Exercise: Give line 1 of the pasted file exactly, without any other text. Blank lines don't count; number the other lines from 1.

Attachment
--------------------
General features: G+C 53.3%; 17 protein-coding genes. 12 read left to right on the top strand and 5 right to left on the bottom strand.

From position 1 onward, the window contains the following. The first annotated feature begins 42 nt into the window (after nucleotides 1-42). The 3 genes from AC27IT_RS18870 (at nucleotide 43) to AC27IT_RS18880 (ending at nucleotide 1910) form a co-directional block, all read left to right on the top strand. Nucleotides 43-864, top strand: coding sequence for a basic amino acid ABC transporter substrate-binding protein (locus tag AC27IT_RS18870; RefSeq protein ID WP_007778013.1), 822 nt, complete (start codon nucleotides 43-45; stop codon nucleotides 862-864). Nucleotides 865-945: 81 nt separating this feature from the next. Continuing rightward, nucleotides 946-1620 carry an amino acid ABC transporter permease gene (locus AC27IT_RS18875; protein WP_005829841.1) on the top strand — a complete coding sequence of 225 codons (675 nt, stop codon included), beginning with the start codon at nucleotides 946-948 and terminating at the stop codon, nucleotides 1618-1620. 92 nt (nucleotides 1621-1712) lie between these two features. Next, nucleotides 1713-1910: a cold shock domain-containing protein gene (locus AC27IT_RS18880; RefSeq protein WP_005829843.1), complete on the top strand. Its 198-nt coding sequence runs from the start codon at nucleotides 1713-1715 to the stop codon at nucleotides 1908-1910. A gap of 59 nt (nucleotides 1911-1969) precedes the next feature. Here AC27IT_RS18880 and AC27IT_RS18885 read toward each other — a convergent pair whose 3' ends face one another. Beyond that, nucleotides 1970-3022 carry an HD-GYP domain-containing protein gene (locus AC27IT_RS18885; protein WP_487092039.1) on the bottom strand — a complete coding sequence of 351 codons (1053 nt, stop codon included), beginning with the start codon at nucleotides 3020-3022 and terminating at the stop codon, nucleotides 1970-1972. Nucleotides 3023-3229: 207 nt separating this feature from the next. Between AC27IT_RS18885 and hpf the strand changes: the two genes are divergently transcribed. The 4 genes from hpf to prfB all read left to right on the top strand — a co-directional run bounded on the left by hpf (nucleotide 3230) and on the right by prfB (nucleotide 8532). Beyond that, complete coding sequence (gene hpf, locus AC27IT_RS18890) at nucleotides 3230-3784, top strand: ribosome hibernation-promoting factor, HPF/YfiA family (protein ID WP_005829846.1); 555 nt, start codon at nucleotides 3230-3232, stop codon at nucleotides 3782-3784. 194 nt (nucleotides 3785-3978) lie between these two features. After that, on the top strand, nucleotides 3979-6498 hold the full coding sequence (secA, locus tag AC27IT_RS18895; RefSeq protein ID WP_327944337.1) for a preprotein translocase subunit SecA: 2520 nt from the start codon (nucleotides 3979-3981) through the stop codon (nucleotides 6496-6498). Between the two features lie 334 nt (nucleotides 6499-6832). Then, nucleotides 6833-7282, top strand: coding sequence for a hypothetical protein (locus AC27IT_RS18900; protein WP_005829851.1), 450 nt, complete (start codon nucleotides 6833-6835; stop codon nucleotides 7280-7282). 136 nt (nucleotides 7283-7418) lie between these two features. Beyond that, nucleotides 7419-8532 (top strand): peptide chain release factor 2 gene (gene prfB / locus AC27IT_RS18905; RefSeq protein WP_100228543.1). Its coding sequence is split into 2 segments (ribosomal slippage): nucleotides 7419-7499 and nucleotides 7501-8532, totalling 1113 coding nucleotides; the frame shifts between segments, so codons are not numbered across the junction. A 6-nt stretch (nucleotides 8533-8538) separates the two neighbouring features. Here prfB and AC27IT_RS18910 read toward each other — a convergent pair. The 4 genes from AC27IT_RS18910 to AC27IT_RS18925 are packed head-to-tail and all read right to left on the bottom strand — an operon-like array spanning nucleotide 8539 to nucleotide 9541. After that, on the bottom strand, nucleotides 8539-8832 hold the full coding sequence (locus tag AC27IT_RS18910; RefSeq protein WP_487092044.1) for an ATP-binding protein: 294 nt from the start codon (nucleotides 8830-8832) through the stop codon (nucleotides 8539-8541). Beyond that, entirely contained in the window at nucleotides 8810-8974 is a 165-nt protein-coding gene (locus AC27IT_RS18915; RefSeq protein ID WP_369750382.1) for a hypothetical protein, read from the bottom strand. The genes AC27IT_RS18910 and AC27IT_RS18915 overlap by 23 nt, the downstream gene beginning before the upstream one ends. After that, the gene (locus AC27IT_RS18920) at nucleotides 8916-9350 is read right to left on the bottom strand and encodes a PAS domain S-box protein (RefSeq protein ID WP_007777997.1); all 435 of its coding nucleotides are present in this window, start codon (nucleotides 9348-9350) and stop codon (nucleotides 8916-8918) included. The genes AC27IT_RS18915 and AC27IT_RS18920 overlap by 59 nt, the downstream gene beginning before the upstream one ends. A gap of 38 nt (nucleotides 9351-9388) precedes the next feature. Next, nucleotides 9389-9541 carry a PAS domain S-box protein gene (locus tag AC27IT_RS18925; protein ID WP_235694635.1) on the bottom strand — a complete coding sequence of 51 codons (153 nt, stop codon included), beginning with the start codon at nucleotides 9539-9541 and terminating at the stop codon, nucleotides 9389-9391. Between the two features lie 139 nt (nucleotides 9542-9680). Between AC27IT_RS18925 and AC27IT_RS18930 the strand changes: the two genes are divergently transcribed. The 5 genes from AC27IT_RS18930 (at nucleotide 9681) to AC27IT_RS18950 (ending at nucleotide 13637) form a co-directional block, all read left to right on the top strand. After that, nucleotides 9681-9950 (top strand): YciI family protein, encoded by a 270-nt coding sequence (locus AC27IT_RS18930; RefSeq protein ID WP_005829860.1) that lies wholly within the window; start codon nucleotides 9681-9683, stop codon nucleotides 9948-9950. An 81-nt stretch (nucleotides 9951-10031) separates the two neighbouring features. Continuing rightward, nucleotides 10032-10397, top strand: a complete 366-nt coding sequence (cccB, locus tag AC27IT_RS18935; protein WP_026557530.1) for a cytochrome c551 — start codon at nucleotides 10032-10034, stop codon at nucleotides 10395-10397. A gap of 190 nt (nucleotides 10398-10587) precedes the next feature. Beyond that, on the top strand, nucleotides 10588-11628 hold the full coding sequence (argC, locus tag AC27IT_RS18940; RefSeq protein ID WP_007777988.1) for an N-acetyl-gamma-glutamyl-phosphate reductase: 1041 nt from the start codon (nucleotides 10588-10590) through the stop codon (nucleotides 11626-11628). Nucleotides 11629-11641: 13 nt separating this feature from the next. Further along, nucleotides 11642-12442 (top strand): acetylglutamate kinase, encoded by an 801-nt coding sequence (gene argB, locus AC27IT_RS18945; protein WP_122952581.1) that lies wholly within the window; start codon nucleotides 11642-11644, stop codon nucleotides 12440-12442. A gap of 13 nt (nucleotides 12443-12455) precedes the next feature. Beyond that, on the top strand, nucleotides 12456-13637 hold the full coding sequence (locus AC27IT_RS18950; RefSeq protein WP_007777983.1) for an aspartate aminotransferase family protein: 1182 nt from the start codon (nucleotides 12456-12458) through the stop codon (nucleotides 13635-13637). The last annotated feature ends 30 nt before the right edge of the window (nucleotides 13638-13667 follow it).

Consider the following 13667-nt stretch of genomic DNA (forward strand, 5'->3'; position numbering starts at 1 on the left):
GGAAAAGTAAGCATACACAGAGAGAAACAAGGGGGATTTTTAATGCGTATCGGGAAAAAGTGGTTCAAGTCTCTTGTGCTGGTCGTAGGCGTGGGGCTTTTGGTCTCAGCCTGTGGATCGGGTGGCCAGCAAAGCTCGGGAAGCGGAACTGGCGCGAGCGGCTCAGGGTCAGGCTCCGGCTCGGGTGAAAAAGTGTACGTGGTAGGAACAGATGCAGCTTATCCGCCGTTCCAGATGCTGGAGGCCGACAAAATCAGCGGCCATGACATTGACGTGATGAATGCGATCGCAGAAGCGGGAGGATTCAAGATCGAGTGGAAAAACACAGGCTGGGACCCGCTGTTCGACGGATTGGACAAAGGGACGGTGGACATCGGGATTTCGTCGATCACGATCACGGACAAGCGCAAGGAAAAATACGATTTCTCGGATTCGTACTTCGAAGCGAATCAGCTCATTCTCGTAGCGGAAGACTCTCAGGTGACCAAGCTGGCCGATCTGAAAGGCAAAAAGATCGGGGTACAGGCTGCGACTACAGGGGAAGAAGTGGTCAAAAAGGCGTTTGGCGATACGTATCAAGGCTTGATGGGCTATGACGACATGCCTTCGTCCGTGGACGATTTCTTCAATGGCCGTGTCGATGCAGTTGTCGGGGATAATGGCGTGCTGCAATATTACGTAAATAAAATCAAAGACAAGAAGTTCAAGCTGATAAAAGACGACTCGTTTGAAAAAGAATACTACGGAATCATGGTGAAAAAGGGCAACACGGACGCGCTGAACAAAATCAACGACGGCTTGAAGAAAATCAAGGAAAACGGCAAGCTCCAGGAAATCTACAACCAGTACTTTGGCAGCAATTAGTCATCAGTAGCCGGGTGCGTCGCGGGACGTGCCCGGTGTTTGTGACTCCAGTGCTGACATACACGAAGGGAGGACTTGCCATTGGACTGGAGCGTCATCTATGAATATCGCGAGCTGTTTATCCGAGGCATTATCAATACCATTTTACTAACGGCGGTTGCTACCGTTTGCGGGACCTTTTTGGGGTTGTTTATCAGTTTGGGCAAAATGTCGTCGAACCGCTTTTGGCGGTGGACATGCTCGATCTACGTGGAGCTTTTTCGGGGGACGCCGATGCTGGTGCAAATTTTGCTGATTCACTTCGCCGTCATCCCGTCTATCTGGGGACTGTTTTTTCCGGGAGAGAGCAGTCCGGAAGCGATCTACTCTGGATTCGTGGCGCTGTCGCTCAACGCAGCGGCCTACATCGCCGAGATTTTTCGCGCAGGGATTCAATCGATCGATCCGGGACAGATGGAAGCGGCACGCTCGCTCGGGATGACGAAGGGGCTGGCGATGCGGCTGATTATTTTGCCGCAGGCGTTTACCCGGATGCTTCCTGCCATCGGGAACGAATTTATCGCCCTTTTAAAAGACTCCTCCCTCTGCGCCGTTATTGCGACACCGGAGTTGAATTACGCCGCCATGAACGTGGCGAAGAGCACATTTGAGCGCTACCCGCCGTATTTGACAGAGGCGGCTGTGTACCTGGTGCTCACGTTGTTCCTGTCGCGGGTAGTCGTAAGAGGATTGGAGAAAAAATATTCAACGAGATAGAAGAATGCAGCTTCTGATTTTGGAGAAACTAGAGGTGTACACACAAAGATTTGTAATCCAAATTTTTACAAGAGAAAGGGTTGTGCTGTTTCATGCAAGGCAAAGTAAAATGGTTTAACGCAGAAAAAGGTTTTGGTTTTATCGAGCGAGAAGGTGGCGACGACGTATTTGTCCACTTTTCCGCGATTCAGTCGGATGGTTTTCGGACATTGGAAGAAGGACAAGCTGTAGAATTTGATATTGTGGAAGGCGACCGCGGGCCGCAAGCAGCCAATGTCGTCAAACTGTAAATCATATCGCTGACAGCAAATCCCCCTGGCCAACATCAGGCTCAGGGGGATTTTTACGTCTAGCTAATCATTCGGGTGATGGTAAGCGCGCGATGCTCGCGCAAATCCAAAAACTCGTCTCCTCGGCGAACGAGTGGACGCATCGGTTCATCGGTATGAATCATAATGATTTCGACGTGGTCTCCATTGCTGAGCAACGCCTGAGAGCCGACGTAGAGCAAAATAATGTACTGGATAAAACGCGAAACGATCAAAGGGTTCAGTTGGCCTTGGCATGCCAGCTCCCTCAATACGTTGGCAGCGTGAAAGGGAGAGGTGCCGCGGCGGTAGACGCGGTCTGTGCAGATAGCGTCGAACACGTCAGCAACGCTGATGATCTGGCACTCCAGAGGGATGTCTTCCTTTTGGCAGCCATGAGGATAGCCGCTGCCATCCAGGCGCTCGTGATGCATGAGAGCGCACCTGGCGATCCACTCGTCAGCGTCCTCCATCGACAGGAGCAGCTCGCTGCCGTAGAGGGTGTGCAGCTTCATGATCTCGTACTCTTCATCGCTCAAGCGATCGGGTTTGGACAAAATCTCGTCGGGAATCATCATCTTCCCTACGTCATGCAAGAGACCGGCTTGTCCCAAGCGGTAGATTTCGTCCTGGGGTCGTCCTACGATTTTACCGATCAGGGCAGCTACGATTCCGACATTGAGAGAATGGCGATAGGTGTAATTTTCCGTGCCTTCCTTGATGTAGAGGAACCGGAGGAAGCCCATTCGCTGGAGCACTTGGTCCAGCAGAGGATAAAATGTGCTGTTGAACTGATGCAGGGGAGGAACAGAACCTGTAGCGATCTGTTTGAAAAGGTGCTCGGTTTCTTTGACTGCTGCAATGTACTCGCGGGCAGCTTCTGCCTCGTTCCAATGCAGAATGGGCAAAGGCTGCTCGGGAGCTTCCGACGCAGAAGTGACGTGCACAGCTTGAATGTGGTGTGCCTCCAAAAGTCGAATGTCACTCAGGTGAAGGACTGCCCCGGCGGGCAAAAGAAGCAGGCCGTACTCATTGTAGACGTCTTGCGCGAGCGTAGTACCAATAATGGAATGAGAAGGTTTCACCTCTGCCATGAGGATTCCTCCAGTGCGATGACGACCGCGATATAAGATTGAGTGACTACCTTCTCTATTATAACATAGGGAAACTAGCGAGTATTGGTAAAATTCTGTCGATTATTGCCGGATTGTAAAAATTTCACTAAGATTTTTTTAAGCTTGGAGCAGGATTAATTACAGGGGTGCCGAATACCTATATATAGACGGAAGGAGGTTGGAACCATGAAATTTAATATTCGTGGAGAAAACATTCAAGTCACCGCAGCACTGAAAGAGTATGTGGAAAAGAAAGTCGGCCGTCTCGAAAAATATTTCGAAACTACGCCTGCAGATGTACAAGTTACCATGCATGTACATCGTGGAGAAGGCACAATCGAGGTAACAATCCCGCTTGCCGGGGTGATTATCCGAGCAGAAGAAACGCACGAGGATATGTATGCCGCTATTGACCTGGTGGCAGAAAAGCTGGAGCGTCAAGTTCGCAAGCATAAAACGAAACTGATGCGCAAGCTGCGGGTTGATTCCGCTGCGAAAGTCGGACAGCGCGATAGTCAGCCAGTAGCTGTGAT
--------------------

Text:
General features: G+C 53.3%; 17 protein-coding genes. 12 read left to right on the top strand and 5 right to left on the bottom strand.